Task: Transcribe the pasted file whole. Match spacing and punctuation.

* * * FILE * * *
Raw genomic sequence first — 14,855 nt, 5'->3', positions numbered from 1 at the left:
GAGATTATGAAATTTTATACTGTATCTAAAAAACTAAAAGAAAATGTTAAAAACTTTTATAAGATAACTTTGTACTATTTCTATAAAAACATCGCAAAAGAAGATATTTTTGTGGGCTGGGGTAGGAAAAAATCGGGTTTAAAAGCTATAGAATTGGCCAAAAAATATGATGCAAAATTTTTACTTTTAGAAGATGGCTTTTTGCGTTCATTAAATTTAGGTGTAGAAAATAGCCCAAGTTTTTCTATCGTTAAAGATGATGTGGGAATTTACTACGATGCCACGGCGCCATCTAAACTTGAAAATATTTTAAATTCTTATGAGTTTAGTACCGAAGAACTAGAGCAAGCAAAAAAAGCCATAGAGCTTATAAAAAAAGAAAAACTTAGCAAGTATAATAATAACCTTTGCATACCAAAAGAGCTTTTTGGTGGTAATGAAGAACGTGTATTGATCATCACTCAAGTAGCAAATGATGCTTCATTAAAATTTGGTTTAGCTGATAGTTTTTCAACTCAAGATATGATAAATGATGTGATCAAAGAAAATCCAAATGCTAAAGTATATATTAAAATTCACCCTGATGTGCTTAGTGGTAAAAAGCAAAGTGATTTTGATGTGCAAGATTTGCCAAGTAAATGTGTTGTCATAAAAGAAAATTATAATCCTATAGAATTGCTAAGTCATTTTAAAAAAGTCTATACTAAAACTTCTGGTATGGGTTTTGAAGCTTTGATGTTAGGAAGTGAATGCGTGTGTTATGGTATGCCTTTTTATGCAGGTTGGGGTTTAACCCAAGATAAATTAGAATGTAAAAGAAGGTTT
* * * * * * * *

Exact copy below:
Raw genomic sequence first — 14,855 nt, 5'->3', positions numbered from 1 at the left:
GAGATTATGAAATTTTATACTGTATCTAAAAAACTAAAAGAAAATGTTAAAAACTTTTATAAGATAACTTTGTACTATTTCTATAAAAACATCGCAAAAGAAGATATTTTTGTGGGCTGGGGTAGGAAAAAATCGGGTTTAAAAGCTATAGAATTGGCCAAAAAATATGATGCAAAATTTTTACTTTTAGAAGATGGCTTTTTGCGTTCATTAAATTTAGGTGTAGAAAATAGCCCAAGTTTTTCTATCGTTAAAGATGATGTGGGAATTTACTACGATGCCACGGCGCCATCTAAACTTGAAAATATTTTAAATTCTTATGAGTTTAGTACCGAAGAACTAGAGCAAGCAAAAAAAGCCATAGAGCTTATAAAAAAAGAAAAACTTAGCAAGTATAATAATAACCTTTGCATACCAAAAGAGCTTTTTGGTGGTAATGAAGAACGTGTATTGATCATCACTCAAGTAGCAAATGATGCTTCATTAAAATTTGGTTTAGCTGATAGTTTTTCAACTCAAGATATGATAAATGATGTGATCAAAGAAAATCCAAATGCTAAAGTATATATTAAAATTCACCCTGATGTGCTTAGTGGTAAAAAGCAAAGTGATTTTGATGTGCAAGATTTGCCAAGTAAATGTGTTGTCATAAAAGAAAATTATAATCCTATAGAATTGCTAAGTCATTTTAAAAAAGTCTATACTAAAACTTCTGGTATGGGTTTTGAAGCTTTGATGTTAGGAAGTGAATGCGTGTGTTATGGTATGCCTTTTTATGCAGGTTGGGGTTTAACCCAAGATAAATTAGAATGTAAAAGAAGGTTT